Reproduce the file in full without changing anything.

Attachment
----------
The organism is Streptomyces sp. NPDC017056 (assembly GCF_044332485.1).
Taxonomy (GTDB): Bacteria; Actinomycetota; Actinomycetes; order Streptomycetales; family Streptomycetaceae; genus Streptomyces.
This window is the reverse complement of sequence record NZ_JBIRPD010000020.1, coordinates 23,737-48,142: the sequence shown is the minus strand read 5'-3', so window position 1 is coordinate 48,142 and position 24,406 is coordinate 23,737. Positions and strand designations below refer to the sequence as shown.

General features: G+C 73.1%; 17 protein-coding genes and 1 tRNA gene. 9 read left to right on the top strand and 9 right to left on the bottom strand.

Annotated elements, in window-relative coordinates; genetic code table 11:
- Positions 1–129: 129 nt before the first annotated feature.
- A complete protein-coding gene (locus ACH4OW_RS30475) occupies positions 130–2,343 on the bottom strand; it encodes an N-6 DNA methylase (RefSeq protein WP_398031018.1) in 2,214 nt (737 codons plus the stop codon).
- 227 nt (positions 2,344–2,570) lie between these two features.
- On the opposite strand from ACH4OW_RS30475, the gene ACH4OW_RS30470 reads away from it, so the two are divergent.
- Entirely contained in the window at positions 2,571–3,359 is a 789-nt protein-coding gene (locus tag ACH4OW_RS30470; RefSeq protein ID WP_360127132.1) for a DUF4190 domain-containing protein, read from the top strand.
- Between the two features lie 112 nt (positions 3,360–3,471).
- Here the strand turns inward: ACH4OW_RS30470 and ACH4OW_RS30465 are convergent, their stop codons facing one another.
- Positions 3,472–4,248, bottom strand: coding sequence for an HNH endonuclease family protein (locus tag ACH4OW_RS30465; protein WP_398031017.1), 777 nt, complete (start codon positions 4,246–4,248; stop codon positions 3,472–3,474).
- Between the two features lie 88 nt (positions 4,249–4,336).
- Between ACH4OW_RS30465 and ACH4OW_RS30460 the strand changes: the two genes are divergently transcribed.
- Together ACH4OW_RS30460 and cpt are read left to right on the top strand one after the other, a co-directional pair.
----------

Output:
The organism is Streptomyces sp. NPDC017056 (assembly GCF_044332485.1).
Taxonomy (GTDB): Bacteria; Actinomycetota; Actinomycetes; order Streptomycetales; family Streptomycetaceae; genus Streptomyces.
This window is the reverse complement of sequence record NZ_JBIRPD010000020.1, coordinates 23,737-48,142: the sequence shown is the minus strand read 5'-3', so window position 1 is coordinate 48,142 and position 24,406 is coordinate 23,737. Positions and strand designations below refer to the sequence as shown.

General features: G+C 73.1%; 17 protein-coding genes and 1 tRNA gene. 9 read left to right on the top strand and 9 right to left on the bottom strand.

Annotated elements, in window-relative coordinates; genetic code table 11:
- Positions 1–129: 129 nt before the first annotated feature.
- A complete protein-coding gene (locus ACH4OW_RS30475) occupies positions 130–2,343 on the bottom strand; it encodes an N-6 DNA methylase (RefSeq protein WP_398031018.1) in 2,214 nt (737 codons plus the stop codon).
- 227 nt (positions 2,344–2,570) lie between these two features.
- On the opposite strand from ACH4OW_RS30475, the gene ACH4OW_RS30470 reads away from it, so the two are divergent.
- Entirely contained in the window at positions 2,571–3,359 is a 789-nt protein-coding gene (locus tag ACH4OW_RS30470; RefSeq protein ID WP_360127132.1) for a DUF4190 domain-containing protein, read from the top strand.
- Between the two features lie 112 nt (positions 3,360–3,471).
- Here the strand turns inward: ACH4OW_RS30470 and ACH4OW_RS30465 are convergent, their stop codons facing one another.
- Positions 3,472–4,248, bottom strand: coding sequence for an HNH endonuclease family protein (locus tag ACH4OW_RS30465; protein WP_398031017.1), 777 nt, complete (start codon positions 4,246–4,248; stop codon positions 3,472–3,474).
- Between the two features lie 88 nt (positions 4,249–4,336).
- Between ACH4OW_RS30465 and ACH4OW_RS30460 the strand changes: the two genes are divergently transcribed.
- Together ACH4OW_RS30460 and cpt are read left to right on the top strand one after the other, a co-directional pair.